Squatting in Argentina

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Argentina on globe, marked in dark green
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Hotel Bauen in 2006

Squatting in Argentina is the occupation of derelict buildings or unused land without the permission of the owner. Shanty towns emerged on the periphery of Buenos Aires from the 1930s onwards and are known as villa miseria. After the 1998–2002 Argentine great depression, 311 worker cooperatives set up across the country as people squatted and re-opened businesses.

History[edit]

Buenos Aires began to industrialize from the 1930s onwards and areas such as Villa Paraíso were squatted becoming shanty towns. Villa Paraíso still exists and experiences violence both from local drug-dealers and police raids. It has also received state aid programs such as Plan Vida (Life Plan).[1] In the greater metropolitan area there are squatted informal settlements such as Barrio San Jorge. This had 630 homes and almost 3,000 inhabitants in 1990.[2]

Around 5,000 squatters occupied Parque Indoamericano in Buenos Aires in 2010 as a housing protest. The events quickly became a political scandal.[3][4] The As of 2014, there were 6.5 million Argentinians living in slums known locally as villa miseria.[5] One well-known example is Villa 31 in Buenos Aires, which was founded when Polish migrants occupied derelict railway buildings in the 1930s. By 2019, it was estimated to have 40,000 inhabitants.[5]

During the 1998–2002 Argentine great depression, many businesses closed down. Some were occupied and re-opened by the workers.[6] These projects included Brukman factory, FaSinPat and Hotel Bauen.[7][8] The worker cooperatives operated under the motto "Occupy. Resist. Produce" and by 2014 there were 311 across the country.[8]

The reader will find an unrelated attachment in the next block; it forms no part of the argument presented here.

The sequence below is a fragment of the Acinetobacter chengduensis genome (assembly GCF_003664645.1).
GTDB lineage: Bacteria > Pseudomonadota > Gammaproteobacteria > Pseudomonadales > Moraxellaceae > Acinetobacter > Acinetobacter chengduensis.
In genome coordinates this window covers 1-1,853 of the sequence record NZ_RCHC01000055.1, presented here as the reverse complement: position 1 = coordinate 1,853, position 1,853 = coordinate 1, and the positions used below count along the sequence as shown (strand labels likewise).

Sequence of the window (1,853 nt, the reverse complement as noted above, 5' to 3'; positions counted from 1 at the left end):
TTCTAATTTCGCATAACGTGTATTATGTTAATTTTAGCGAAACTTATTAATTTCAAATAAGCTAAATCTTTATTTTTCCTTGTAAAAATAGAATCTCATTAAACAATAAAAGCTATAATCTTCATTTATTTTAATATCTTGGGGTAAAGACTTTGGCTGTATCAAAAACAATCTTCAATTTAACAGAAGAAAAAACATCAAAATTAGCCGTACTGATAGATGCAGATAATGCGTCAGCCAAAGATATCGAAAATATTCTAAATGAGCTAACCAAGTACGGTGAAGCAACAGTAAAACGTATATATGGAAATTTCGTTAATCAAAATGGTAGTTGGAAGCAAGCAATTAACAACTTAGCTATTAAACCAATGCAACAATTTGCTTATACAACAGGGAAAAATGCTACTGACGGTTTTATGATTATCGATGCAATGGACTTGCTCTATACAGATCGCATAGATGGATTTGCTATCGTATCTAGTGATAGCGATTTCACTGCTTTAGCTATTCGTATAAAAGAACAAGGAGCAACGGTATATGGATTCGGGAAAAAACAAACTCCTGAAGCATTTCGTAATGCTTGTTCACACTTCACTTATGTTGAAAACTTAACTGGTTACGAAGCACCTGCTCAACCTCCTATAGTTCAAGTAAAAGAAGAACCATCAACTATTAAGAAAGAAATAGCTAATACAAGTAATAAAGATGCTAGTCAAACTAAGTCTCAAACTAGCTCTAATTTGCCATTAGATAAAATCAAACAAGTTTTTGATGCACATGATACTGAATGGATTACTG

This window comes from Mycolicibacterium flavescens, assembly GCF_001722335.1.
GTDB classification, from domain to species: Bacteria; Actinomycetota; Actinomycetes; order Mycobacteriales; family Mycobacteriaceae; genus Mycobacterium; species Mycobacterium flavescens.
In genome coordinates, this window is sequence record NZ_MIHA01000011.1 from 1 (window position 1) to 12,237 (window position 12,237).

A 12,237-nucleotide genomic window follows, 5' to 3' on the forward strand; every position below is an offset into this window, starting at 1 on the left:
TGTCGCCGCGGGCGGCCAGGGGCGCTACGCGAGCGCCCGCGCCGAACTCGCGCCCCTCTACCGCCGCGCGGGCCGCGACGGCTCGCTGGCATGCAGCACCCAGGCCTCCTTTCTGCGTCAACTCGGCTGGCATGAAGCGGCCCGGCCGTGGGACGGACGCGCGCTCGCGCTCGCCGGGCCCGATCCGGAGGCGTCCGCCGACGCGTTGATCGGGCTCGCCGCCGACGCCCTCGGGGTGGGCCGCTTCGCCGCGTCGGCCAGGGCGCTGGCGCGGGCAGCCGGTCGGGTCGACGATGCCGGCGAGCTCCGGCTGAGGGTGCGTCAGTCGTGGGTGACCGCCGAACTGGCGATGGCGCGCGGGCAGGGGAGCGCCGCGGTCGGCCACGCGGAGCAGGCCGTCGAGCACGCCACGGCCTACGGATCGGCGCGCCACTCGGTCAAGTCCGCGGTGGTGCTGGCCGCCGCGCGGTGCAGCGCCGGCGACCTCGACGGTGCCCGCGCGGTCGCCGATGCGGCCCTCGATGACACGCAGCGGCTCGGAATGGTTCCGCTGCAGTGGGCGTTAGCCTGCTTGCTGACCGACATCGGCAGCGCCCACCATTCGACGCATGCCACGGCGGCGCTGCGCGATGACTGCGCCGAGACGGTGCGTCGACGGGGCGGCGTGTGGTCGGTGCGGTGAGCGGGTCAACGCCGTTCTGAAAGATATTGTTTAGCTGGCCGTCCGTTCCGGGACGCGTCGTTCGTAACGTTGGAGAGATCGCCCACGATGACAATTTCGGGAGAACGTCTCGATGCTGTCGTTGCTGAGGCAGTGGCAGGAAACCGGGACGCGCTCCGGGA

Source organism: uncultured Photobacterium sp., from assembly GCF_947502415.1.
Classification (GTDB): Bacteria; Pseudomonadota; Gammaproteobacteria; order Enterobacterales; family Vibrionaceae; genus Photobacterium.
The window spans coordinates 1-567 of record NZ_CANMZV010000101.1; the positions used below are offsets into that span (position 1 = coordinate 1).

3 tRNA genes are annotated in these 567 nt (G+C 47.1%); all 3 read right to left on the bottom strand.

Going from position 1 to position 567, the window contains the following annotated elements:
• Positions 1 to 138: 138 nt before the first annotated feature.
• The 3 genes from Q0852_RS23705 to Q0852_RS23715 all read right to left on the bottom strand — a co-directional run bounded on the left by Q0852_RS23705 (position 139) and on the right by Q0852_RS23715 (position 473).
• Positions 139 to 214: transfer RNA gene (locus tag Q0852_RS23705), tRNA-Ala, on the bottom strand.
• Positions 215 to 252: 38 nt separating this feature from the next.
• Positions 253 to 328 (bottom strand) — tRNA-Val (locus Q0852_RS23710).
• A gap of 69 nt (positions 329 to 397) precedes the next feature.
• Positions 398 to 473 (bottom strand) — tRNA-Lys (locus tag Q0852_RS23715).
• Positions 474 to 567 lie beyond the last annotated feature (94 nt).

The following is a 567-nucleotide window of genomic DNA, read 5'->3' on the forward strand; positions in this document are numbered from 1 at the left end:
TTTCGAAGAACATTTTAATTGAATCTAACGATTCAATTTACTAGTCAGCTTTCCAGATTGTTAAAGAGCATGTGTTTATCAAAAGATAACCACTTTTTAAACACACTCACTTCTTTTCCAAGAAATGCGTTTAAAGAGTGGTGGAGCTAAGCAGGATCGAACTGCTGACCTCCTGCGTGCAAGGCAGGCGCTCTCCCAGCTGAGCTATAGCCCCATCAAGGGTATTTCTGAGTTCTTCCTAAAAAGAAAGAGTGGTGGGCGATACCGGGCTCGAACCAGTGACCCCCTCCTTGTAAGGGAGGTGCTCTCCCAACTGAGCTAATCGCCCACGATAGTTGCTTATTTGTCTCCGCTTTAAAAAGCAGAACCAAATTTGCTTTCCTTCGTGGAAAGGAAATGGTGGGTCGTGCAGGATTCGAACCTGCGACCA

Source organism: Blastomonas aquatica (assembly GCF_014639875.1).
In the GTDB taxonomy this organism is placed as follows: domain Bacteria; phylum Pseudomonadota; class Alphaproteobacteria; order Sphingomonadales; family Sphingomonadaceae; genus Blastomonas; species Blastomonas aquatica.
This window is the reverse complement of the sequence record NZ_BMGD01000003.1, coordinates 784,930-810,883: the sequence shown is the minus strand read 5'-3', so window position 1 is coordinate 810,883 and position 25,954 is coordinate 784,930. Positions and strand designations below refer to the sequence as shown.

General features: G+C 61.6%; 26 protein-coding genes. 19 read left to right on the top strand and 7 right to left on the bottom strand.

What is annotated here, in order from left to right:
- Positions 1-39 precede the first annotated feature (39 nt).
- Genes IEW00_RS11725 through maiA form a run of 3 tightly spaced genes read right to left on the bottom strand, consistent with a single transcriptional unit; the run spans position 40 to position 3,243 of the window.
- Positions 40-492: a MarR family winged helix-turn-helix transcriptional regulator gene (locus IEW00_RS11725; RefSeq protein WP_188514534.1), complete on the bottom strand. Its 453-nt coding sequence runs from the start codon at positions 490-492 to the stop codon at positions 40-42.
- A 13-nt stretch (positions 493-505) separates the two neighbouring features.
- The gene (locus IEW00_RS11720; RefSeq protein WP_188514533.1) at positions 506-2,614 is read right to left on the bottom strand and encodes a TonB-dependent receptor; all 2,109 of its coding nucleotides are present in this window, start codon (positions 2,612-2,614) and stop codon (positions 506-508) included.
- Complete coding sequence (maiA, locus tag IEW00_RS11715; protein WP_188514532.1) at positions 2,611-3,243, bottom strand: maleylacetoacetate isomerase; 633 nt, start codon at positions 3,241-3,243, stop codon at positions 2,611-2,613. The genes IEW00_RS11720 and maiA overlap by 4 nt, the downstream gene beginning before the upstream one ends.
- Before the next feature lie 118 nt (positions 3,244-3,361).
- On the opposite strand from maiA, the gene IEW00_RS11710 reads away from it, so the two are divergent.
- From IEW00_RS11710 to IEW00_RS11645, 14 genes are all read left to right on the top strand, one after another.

References[edit]

  1. ^ Auyero, Javier (2000). "The hyper-shantytown: Neo-liberal violence(s) in the Argentine slum". Ethnography. 1 (1): 93–116. doi:10.1177/14661380022230651. ISSN 1466-1381. JSTOR 24047730.
  2. ^ Hardoy, Ana; Hardoy, Jorge E.; Schusterman, Ricardo (October 1991). "Building community organization: The history of a squatter settlement and its own organizations in Buenos Aires". Environment and Urbanization. 3 (2): 104–120. doi:10.1177/095624789100300215.
  3. ^ Staff writer (13 December 2010). "Buenos Aires Mayor, the big looser in the squatters-neighbours battle". Retrieved 14 May 2021.
  4. ^ Galliot, Lorena; Sedgwick, Kate (14 December 2010). "Buenos Aires migrant squatters face deadly xenophobic violence". France 24. Retrieved 14 May 2021.
  5. ^ a b Álvarez de Andrés, Eva; Cabrera, Cecilia; Smith, Harry (April 2019). "Resistance as resilience: A comparative analysis of state-community conflicts around self-built housing in Spain, Senegal and Argentina". Habitat International. 86: 116–125. doi:10.1016/j.habitatint.2019.03.003.
  6. ^ Calafati, Luca (2020). "Squat to Work. Squatted Workspaces, the Commons and Solidarity Economies in Europe". PArtecipazione e COnflitto. 13 (3). doi:10.1285/i20356609v13i3p1252.
  7. ^ Meyer, Laura; Chaves, María (November 2009). "Winds of Freedom: An Argentine Factory under Workers' Control". Socialism and Democracy. 23 (3): 167–179. doi:10.1080/08854300903202640.
  8. ^ a b Kennard, Matt; Caistor-Arendar, Ana (10 March 2016). "Occupy Buenos Aires: The workers' movement that transformed a city, and inspired the world". The Guardian. Retrieved 14 May 2021.